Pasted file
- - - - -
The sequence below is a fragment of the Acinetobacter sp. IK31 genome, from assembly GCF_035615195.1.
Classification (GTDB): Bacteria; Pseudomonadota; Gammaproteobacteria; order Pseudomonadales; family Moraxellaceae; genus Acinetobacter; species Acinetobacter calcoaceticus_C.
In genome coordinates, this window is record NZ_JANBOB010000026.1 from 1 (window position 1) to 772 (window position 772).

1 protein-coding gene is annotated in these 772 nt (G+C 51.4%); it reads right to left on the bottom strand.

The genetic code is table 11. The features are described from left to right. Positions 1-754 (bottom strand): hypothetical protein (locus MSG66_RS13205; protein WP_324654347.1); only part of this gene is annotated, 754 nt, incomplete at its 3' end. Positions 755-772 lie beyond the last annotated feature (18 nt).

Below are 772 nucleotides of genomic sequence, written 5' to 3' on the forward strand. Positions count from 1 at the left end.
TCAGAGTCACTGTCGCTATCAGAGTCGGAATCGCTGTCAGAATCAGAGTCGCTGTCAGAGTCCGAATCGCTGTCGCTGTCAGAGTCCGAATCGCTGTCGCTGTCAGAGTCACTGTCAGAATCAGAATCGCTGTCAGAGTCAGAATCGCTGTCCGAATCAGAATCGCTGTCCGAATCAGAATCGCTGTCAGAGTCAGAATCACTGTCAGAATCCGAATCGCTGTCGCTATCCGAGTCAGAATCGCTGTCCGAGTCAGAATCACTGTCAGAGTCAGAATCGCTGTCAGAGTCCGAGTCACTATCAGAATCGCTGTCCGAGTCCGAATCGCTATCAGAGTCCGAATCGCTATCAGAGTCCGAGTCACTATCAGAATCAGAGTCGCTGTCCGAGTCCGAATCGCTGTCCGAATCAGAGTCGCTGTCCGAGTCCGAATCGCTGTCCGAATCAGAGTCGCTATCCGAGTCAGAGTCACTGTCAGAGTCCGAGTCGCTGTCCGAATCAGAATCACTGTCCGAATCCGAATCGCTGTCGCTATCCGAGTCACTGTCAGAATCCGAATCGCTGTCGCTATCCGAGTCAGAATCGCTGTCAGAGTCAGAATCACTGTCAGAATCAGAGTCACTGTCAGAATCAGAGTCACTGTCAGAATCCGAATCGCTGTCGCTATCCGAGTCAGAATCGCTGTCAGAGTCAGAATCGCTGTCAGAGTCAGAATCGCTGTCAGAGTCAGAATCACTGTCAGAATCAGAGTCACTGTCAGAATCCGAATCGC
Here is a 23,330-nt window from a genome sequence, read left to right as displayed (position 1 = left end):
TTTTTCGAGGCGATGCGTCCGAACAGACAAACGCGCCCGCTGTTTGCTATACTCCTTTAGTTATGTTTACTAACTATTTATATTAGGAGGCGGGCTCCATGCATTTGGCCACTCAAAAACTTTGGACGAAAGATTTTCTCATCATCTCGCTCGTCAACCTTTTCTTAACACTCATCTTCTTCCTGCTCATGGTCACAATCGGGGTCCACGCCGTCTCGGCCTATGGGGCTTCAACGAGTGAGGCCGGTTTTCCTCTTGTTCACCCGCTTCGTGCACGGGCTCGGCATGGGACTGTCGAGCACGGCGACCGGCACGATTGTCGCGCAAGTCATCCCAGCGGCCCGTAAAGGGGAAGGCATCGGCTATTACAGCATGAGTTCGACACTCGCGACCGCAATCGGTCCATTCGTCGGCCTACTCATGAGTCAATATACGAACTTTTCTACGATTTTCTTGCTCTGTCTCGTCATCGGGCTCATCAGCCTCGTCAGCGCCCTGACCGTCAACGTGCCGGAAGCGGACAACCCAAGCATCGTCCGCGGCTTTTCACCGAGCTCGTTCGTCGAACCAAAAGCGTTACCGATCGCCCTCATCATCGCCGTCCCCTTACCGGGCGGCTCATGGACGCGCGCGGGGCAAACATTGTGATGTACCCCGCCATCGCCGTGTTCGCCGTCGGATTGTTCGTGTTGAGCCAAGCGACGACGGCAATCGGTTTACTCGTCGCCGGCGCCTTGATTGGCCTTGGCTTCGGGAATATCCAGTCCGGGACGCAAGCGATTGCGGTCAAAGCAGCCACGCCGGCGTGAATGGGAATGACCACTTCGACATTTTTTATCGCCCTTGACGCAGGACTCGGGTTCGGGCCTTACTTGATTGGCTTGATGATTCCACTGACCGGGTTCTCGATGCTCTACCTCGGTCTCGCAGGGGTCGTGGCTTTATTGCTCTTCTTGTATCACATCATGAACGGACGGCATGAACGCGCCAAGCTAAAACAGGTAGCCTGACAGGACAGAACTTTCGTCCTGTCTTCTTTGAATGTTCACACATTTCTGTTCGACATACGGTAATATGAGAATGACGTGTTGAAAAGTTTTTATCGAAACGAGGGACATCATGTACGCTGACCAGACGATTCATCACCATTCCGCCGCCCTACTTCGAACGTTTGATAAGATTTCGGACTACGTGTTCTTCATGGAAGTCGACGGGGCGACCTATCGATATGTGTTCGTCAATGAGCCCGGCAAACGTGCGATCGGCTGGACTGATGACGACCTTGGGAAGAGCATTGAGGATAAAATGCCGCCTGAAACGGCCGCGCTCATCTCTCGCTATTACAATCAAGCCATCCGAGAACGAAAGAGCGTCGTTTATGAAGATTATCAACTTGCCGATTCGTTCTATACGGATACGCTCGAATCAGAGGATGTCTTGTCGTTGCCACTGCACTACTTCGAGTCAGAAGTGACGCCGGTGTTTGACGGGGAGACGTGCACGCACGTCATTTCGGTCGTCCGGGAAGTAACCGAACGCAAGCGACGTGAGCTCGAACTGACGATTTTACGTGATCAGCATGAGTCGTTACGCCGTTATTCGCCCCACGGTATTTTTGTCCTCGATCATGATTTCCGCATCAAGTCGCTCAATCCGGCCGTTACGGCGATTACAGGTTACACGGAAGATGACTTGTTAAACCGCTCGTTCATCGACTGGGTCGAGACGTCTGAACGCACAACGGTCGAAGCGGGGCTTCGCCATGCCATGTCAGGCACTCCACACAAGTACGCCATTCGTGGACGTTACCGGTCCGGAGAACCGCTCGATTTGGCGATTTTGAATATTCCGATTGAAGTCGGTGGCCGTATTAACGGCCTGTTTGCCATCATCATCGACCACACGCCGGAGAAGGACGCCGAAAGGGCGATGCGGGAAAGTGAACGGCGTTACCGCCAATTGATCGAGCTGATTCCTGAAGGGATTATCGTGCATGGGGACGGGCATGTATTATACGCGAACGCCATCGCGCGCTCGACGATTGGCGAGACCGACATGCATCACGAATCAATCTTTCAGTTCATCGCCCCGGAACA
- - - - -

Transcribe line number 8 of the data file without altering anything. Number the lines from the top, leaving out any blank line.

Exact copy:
Here is a 23,330-nt window from a genome sequence, read left to right as displayed (position 1 = left end):